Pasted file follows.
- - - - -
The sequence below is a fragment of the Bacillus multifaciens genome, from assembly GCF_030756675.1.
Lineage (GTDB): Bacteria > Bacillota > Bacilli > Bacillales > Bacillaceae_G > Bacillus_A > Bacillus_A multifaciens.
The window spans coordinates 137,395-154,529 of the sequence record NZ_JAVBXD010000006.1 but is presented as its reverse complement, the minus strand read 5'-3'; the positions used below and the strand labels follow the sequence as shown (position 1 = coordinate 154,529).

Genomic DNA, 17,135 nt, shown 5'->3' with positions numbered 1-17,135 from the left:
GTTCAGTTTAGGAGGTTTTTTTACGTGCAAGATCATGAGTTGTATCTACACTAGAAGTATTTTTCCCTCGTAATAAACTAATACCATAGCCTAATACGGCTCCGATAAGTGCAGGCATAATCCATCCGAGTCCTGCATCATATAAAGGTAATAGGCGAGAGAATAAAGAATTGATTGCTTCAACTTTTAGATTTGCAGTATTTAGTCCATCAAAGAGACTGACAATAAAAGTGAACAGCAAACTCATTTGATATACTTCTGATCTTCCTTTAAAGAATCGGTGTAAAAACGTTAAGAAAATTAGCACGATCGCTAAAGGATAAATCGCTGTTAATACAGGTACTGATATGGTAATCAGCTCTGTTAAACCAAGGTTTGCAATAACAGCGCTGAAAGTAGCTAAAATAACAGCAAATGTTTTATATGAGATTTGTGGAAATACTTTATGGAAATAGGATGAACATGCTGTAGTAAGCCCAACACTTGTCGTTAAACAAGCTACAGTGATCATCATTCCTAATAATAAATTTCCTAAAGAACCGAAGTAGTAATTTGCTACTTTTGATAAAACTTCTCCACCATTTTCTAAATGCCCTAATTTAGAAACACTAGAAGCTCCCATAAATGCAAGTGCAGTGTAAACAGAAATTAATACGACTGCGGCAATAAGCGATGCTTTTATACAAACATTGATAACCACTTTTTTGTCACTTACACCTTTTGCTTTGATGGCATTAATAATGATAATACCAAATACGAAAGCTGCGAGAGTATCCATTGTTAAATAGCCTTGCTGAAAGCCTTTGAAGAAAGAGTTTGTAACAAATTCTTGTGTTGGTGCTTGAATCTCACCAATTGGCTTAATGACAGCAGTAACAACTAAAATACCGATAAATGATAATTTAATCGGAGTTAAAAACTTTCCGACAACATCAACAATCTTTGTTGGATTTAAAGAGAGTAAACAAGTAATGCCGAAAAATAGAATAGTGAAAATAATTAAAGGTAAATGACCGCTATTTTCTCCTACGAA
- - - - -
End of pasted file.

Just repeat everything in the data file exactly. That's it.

The sequence below is a fragment of the Bacillus multifaciens genome, from assembly GCF_030756675.1.
Lineage (GTDB): Bacteria > Bacillota > Bacilli > Bacillales > Bacillaceae_G > Bacillus_A > Bacillus_A multifaciens.
The window spans coordinates 137,395-154,529 of the sequence record NZ_JAVBXD010000006.1 but is presented as its reverse complement, the minus strand read 5'-3'; the positions used below and the strand labels follow the sequence as shown (position 1 = coordinate 154,529).

Genomic DNA, 17,135 nt, shown 5'->3' with positions numbered 1-17,135 from the left:
GTTCAGTTTAGGAGGTTTTTTTACGTGCAAGATCATGAGTTGTATCTACACTAGAAGTATTTTTCCCTCGTAATAAACTAATACCATAGCCTAATACGGCTCCGATAAGTGCAGGCATAATCCATCCGAGTCCTGCATCATATAAAGGTAATAGGCGAGAGAATAAAGAATTGATTGCTTCAACTTTTAGATTTGCAGTATTTAGTCCATCAAAGAGACTGACAATAAAAGTGAACAGCAAACTCATTTGATATACTTCTGATCTTCCTTTAAAGAATCGGTGTAAAAACGTTAAGAAAATTAGCACGATCGCTAAAGGATAAATCGCTGTTAATACAGGTACTGATATGGTAATCAGCTCTGTTAAACCAAGGTTTGCAATAACAGCGCTGAAAGTAGCTAAAATAACAGCAAATGTTTTATATGAGATTTGTGGAAATACTTTATGGAAATAGGATGAACATGCTGTAGTAAGCCCAACACTTGTCGTTAAACAAGCTACAGTGATCATCATTCCTAATAATAAATTTCCTAAAGAACCGAAGTAGTAATTTGCTACTTTTGATAAAACTTCTCCACCATTTTCTAAATGCCCTAATTTAGAAACACTAGAAGCTCCCATAAATGCAAGTGCAGTGTAAACAGAAATTAATACGACTGCGGCAATAAGCGATGCTTTTATACAAACATTGATAACCACTTTTTTGTCACTTACACCTTTTGCTTTGATGGCATTAATAATGATAATACCAAATACGAAAGCTGCGAGAGTATCCATTGTTAAATAGCCTTGCTGAAAGCCTTTGAAGAAAGAGTTTGTAACAAATTCTTGTGTTGGTGCTTGAATCTCACCAATTGGCTTAATGACAGCAGTAACAACTAAAATACCGATAAATGATAATTTAATCGGAGTTAAAAACTTTCCGACAACATCAACAATCTTTGTTGGATTTAAAGAGAGTAAACAAGTAATGCCGAAAAATAGAATAGTGAAAATAATTAAAGGTAAATGACCGCTATTTTCTCCTACGAA